Natural and human economies compared

  • Vermeij G
  • Leigh E
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Human economies and natural ecosystems (natural economies) share fundamental properties. Both are adaptive, cooperative systems where agents—individuals and groups—compete for locally limiting resources needed to live and reproduce. Successful competitors differentially propagate better knowledge and technology for making a living. Competition has favored innovations, diversification (of species or human occupations), higher productivity, greater interdependence among economic agents, and the emergence of more powerful, interactive individuals and groups, so productivity, diversity, and scales of activity have tended to increase over time. Because economic innovations accumulate, these trends have accelerated over time in both natural and human economies. The shift from mainly genetic origin and transmission of adaptation in natural economies to mainly cultural adaptation among human beings has accelerated these trends dramatically, and made the modern human economy extraordinarily dependent on nonrenewab...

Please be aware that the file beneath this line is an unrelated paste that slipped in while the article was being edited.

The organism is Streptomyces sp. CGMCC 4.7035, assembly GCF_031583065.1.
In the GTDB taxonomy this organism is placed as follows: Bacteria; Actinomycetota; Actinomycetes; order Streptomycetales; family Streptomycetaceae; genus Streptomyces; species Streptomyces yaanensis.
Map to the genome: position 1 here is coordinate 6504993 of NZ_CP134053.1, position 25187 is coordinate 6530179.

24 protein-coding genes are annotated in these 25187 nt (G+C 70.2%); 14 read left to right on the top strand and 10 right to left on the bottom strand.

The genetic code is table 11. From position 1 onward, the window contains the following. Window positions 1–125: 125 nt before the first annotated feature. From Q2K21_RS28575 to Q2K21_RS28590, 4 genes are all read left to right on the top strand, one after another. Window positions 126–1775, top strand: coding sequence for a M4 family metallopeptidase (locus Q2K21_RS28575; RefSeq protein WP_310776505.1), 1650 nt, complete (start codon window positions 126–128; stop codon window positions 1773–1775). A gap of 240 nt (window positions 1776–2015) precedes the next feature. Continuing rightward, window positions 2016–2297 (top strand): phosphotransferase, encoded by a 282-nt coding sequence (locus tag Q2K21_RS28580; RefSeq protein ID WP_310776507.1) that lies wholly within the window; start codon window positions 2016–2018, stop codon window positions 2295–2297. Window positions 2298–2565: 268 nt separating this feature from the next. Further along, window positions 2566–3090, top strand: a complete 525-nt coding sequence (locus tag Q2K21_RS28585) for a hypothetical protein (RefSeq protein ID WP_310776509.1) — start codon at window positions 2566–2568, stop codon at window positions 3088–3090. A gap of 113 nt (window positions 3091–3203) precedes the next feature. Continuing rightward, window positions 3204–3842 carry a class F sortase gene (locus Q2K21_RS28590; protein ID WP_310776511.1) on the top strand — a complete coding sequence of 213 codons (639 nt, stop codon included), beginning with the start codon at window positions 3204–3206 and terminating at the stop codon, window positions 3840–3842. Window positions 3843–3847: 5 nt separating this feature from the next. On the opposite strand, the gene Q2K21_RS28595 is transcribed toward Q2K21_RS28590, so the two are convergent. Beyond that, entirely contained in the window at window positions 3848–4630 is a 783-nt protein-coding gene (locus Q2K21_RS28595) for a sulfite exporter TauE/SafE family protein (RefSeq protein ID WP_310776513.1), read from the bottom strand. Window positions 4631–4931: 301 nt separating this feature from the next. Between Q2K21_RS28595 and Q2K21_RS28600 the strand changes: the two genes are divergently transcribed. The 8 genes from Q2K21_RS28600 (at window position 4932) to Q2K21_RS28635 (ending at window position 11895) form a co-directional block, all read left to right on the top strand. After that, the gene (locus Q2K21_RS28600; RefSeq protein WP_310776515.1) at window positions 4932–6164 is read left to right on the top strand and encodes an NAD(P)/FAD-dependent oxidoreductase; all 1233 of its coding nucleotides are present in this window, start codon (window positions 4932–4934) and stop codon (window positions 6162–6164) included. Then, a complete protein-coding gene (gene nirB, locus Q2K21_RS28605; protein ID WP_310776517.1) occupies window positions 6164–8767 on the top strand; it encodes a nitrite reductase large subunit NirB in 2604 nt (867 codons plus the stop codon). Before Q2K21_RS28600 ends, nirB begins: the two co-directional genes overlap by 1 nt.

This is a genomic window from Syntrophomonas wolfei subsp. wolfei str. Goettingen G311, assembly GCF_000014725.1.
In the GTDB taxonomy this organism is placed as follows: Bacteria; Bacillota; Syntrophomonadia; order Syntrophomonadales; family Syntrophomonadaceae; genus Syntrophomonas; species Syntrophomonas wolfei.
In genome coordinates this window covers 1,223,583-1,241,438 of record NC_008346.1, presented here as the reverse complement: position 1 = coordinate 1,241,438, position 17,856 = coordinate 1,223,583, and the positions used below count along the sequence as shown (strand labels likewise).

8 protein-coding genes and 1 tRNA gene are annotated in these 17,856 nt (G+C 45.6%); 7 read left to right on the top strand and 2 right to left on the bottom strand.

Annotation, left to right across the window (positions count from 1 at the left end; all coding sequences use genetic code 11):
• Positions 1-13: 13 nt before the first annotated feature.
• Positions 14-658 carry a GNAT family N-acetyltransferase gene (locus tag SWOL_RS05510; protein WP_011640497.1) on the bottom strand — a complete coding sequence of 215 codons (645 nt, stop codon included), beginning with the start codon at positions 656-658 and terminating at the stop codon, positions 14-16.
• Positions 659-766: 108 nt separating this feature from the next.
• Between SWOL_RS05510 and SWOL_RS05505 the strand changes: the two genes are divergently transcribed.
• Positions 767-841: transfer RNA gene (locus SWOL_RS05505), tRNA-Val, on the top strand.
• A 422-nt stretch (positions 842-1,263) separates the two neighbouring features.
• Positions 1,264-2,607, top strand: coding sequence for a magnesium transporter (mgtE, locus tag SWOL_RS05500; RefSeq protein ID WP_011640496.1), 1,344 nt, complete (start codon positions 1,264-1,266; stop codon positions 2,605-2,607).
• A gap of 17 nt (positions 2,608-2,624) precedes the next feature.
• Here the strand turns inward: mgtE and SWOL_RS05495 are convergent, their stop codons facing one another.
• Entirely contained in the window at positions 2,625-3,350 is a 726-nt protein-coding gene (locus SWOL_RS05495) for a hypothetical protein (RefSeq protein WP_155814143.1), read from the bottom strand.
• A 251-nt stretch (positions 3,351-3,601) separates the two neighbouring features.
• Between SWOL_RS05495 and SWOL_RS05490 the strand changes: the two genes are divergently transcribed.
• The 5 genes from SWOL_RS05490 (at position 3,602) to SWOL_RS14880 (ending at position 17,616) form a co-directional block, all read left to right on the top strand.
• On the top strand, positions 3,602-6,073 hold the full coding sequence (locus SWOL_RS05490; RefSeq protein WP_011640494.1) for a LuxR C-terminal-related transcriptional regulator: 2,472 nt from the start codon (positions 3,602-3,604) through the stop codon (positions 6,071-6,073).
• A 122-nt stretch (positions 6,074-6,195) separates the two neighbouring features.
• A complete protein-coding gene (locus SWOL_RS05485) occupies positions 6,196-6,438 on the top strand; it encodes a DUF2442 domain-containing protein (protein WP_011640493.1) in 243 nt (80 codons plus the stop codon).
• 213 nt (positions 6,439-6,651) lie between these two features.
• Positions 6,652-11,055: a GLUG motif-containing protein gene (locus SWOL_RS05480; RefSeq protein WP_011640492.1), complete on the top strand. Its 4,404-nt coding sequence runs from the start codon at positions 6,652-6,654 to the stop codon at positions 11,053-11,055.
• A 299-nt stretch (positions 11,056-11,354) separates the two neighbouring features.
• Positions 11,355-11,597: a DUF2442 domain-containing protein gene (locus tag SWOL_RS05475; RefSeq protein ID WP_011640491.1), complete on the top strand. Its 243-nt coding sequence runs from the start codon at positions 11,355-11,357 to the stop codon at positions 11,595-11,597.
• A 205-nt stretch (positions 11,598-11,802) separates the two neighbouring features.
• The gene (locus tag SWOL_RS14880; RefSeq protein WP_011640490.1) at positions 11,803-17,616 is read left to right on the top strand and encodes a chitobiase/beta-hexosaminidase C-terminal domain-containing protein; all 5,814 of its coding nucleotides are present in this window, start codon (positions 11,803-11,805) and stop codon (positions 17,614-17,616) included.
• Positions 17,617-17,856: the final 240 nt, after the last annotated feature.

Author-supplied keywords

  • Economy
  • Ecosystems
  • Monopoly
  • Tragedy of the commons
  • Trends

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  • Geerat J. Vermeij

  • Egbert G. Leigh

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